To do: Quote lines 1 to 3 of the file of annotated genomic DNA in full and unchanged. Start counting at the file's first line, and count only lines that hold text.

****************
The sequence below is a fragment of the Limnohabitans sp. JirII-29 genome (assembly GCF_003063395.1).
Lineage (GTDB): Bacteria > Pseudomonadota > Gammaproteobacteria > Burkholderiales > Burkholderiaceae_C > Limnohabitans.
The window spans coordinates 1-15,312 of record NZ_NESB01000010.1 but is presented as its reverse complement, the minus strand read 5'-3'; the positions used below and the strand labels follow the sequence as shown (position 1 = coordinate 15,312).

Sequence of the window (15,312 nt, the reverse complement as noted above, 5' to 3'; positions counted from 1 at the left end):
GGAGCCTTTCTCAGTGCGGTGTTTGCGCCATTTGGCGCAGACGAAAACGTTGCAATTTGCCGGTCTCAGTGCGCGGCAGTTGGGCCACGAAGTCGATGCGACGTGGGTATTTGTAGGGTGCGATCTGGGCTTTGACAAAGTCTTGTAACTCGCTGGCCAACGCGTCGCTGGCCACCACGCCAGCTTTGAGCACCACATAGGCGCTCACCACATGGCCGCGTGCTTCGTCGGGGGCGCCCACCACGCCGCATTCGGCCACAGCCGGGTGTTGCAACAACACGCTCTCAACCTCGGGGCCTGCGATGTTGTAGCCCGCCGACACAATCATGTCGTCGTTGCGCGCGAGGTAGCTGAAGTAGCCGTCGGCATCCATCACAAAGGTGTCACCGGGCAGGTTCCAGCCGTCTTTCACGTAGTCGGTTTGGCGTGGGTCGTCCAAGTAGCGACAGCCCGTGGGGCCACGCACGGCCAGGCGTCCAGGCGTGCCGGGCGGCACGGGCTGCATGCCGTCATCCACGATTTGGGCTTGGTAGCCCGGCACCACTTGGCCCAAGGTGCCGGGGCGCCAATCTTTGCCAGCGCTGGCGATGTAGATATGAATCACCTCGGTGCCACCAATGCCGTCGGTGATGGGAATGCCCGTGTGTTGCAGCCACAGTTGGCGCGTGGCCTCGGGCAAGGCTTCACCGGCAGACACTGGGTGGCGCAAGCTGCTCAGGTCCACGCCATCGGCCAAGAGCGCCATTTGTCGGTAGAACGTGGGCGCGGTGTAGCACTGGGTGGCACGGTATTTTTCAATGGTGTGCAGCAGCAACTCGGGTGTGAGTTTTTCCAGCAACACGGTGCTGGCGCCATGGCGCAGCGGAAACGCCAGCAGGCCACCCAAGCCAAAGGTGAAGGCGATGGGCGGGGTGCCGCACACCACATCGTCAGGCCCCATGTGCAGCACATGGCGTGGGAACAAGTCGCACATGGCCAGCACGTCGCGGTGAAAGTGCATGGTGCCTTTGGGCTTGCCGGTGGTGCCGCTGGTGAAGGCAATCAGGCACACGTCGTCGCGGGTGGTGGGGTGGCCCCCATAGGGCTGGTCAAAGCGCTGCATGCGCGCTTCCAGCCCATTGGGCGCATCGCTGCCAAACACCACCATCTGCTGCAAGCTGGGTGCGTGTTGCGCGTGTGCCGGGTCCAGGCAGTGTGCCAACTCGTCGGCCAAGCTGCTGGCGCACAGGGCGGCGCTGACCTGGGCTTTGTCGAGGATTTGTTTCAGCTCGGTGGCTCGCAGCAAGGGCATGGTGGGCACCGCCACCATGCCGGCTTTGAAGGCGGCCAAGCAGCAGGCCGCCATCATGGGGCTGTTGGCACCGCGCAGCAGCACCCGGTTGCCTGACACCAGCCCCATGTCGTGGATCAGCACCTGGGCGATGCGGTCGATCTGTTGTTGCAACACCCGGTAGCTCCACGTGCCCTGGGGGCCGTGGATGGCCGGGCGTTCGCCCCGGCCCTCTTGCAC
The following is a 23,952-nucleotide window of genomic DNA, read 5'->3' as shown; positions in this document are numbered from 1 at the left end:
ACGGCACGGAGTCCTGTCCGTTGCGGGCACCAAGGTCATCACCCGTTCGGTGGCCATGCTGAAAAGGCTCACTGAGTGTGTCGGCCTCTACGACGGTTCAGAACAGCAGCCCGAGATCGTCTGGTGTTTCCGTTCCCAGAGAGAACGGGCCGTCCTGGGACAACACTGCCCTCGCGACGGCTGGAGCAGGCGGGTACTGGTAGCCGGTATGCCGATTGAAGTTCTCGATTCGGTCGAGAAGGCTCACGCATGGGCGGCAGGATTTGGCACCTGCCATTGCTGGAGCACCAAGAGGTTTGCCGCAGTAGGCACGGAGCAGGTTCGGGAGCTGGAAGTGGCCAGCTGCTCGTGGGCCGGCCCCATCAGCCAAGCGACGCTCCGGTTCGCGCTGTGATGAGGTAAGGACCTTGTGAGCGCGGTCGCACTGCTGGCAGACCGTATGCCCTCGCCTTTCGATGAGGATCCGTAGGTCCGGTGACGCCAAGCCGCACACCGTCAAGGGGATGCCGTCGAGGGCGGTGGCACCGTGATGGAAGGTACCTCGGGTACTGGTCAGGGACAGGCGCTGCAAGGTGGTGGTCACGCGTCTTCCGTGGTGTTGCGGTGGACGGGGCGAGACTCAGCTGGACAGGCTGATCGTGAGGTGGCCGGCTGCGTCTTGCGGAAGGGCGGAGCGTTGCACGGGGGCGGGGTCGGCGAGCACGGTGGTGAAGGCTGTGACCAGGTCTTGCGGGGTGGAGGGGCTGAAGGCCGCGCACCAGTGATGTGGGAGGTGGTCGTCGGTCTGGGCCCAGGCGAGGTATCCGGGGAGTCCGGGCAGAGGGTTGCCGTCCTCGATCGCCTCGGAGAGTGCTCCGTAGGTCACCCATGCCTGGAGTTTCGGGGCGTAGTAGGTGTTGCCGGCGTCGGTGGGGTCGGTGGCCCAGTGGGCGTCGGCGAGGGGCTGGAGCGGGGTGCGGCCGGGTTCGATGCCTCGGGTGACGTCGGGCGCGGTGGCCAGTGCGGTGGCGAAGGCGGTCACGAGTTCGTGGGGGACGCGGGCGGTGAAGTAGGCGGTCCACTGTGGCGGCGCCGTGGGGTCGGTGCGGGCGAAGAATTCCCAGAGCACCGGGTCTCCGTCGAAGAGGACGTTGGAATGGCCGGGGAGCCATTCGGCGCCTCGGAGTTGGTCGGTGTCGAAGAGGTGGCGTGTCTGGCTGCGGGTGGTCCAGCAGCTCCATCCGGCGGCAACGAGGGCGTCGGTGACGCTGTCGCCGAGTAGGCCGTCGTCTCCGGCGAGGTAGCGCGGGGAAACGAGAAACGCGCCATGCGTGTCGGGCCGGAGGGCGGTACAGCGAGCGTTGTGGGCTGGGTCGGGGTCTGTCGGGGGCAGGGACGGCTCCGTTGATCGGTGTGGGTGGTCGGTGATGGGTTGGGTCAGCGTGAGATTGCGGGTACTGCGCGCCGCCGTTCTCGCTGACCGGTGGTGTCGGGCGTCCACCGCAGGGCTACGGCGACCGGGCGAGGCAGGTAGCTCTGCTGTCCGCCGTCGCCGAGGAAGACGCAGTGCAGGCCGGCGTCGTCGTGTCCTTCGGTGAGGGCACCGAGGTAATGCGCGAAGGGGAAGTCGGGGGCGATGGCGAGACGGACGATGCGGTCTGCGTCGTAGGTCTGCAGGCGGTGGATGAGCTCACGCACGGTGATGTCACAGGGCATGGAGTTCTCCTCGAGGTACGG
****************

The sequence below is a fragment of the Limnohabitans sp. JirII-29 genome (assembly GCF_003063395.1).
Lineage (GTDB): Bacteria > Pseudomonadota > Gammaproteobacteria > Burkholderiales > Burkholderiaceae_C > Limnohabitans.
The window spans coordinates 1-15,312 of record NZ_NESB01000010.1 but is presented as its reverse complement, the minus strand read 5'-3'; the positions used below and the strand labels follow the sequence as shown (position 1 = coordinate 15,312).